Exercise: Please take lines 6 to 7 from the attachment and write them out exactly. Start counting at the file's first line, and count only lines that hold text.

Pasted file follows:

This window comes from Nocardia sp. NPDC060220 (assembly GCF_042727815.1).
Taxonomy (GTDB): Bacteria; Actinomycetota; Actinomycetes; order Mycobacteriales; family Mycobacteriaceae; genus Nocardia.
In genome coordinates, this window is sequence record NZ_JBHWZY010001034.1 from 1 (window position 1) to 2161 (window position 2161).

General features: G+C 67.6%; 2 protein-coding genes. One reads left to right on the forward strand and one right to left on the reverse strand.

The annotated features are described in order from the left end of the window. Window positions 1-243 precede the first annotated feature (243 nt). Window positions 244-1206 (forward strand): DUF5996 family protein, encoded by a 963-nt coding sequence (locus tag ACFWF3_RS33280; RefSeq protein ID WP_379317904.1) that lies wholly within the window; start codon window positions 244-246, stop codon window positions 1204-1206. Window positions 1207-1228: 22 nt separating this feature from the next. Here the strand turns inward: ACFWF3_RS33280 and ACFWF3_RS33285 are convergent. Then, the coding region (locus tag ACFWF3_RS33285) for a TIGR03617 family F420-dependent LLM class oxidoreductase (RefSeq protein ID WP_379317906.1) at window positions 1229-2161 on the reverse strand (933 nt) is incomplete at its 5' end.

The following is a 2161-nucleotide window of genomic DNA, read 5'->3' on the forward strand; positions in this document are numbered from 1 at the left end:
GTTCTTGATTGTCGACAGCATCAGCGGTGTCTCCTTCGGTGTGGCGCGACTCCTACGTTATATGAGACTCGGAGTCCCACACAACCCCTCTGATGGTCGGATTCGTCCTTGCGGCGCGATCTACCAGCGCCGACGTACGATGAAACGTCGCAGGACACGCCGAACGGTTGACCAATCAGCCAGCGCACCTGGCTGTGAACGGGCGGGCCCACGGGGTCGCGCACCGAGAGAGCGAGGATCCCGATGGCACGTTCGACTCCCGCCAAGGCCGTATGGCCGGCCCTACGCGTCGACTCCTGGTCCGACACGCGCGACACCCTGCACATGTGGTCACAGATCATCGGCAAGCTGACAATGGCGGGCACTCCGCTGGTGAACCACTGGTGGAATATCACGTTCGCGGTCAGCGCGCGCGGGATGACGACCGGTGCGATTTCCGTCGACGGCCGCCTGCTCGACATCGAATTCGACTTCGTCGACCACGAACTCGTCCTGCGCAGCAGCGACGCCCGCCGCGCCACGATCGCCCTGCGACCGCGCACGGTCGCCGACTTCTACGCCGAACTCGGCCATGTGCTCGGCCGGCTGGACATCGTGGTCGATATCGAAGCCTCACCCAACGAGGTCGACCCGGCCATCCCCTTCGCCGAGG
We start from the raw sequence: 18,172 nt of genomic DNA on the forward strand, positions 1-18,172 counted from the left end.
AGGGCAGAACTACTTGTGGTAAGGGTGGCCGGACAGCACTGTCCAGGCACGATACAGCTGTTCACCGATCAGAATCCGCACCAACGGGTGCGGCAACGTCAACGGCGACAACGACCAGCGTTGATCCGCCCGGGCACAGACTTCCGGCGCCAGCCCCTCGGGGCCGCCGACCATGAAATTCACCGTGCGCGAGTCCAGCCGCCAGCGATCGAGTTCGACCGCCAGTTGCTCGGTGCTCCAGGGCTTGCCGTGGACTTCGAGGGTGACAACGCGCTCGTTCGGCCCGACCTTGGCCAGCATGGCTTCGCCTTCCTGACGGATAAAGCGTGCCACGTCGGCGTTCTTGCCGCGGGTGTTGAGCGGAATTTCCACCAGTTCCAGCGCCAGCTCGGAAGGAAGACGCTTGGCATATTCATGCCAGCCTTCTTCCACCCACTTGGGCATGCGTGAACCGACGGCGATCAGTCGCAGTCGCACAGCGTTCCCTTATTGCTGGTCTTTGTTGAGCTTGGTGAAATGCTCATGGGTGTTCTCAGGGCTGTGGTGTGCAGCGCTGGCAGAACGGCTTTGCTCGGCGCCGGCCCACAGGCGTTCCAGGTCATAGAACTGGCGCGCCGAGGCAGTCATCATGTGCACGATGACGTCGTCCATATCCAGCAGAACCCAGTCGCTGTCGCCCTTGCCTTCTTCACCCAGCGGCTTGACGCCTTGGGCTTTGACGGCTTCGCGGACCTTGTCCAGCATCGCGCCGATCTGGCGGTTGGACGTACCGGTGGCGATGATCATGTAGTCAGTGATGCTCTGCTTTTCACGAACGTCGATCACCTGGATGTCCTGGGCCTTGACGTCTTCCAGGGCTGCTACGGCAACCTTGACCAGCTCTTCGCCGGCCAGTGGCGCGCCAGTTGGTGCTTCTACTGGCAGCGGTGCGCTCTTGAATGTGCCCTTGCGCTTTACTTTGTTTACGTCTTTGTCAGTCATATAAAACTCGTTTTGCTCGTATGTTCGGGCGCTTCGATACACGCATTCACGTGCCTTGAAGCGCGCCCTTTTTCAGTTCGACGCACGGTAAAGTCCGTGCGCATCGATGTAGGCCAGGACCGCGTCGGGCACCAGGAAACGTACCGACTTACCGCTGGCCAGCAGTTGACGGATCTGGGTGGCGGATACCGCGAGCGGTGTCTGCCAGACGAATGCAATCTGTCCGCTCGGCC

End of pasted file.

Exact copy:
The following is a 2161-nucleotide window of genomic DNA, read 5'->3' on the forward strand; positions in this document are numbered from 1 at the left end:
GTTCTTGATTGTCGACAGCATCAGCGGTGTCTCCTTCGGTGTGGCGCGACTCCTACGTTATATGAGACTCGGAGTCCCACACAACCCCTCTGATGGTCGGATTCGTCCTTGCGGCGCGATCTACCAGCGCCGACGTACGATGAAACGTCGCAGGACACGCCGAACGGTTGACCAATCAGCCAGCGCACCTGGCTGTGAACGGGCGGGCCCACGGGGTCGCGCACCGAGAGAGCGAGGATCCCGATGGCACGTTCGACTCCCGCCAAGGCCGTATGGCCGGCCCTACGCGTCGACTCCTGGTCCGACACGCGCGACACCCTGCACATGTGGTCACAGATCATCGGCAAGCTGACAATGGCGGGCACTCCGCTGGTGAACCACTGGTGGAATATCACGTTCGCGGTCAGCGCGCGCGGGATGACGACCGGTGCGATTTCCGTCGACGGCCGCCTGCTCGACATCGAATTCGACTTCGTCGACCACGAACTCGTCCTGCGCAGCAGCGACGCCCGCCGCGCCACGATCGCCCTGCGACCGCGCACGGTCGCCGACTTCTACGCCGAACTCGGCCATGTGCTCGGCCGGCTGGACATCGTGGTCGATATCGAAGCCTCACCCAACGAGGTCGACCCGGCCATCCCCTTCGCCGAGG